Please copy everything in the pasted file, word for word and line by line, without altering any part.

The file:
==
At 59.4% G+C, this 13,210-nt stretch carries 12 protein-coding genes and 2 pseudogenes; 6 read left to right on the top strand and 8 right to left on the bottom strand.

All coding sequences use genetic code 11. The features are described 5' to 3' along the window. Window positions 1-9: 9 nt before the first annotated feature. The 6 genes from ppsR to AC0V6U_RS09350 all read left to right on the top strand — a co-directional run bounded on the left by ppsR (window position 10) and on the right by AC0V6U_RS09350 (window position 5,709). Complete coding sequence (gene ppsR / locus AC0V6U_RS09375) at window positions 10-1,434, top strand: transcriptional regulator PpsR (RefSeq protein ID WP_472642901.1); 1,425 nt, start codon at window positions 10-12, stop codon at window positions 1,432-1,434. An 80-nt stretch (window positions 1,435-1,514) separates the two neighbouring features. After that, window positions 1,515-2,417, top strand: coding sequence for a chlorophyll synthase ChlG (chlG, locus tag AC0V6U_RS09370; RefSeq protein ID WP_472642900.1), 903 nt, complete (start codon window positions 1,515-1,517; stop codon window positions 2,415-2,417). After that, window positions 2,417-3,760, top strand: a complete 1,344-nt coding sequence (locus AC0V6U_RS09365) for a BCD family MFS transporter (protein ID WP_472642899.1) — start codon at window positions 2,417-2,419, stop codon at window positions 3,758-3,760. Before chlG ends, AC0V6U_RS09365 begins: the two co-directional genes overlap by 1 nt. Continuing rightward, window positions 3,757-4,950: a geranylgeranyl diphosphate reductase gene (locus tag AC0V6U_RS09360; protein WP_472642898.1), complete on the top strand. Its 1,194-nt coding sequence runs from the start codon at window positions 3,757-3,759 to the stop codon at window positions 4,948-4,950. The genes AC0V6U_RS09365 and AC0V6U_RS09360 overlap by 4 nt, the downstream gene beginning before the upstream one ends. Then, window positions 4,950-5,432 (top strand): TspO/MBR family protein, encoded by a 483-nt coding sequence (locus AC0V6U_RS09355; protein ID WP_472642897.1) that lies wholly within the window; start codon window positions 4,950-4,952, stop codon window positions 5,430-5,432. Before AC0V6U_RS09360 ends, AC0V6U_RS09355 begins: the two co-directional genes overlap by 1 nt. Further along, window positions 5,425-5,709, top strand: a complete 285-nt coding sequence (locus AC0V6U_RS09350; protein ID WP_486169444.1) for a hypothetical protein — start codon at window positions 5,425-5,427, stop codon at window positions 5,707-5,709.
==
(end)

At 59.4% G+C, this 13,210-nt stretch carries 12 protein-coding genes and 2 pseudogenes; 6 read left to right on the top strand and 8 right to left on the bottom strand.

All coding sequences use genetic code 11. The features are described 5' to 3' along the window. Window positions 1-9: 9 nt before the first annotated feature. The 6 genes from ppsR to AC0V6U_RS09350 all read left to right on the top strand — a co-directional run bounded on the left by ppsR (window position 10) and on the right by AC0V6U_RS09350 (window position 5,709). Complete coding sequence (gene ppsR / locus AC0V6U_RS09375) at window positions 10-1,434, top strand: transcriptional regulator PpsR (RefSeq protein ID WP_472642901.1); 1,425 nt, start codon at window positions 10-12, stop codon at window positions 1,432-1,434. An 80-nt stretch (window positions 1,435-1,514) separates the two neighbouring features. After that, window positions 1,515-2,417, top strand: coding sequence for a chlorophyll synthase ChlG (chlG, locus tag AC0V6U_RS09370; RefSeq protein ID WP_472642900.1), 903 nt, complete (start codon window positions 1,515-1,517; stop codon window positions 2,415-2,417). After that, window positions 2,417-3,760, top strand: a complete 1,344-nt coding sequence (locus AC0V6U_RS09365) for a BCD family MFS transporter (protein ID WP_472642899.1) — start codon at window positions 2,417-2,419, stop codon at window positions 3,758-3,760. Before chlG ends, AC0V6U_RS09365 begins: the two co-directional genes overlap by 1 nt. Continuing rightward, window positions 3,757-4,950: a geranylgeranyl diphosphate reductase gene (locus tag AC0V6U_RS09360; protein WP_472642898.1), complete on the top strand. Its 1,194-nt coding sequence runs from the start codon at window positions 3,757-3,759 to the stop codon at window positions 4,948-4,950. The genes AC0V6U_RS09365 and AC0V6U_RS09360 overlap by 4 nt, the downstream gene beginning before the upstream one ends. Then, window positions 4,950-5,432 (top strand): TspO/MBR family protein, encoded by a 483-nt coding sequence (locus AC0V6U_RS09355; protein ID WP_472642897.1) that lies wholly within the window; start codon window positions 4,950-4,952, stop codon window positions 5,430-5,432. Before AC0V6U_RS09360 ends, AC0V6U_RS09355 begins: the two co-directional genes overlap by 1 nt. Further along, window positions 5,425-5,709, top strand: a complete 285-nt coding sequence (locus AC0V6U_RS09350; protein ID WP_486169444.1) for a hypothetical protein — start codon at window positions 5,425-5,427, stop codon at window positions 5,707-5,709.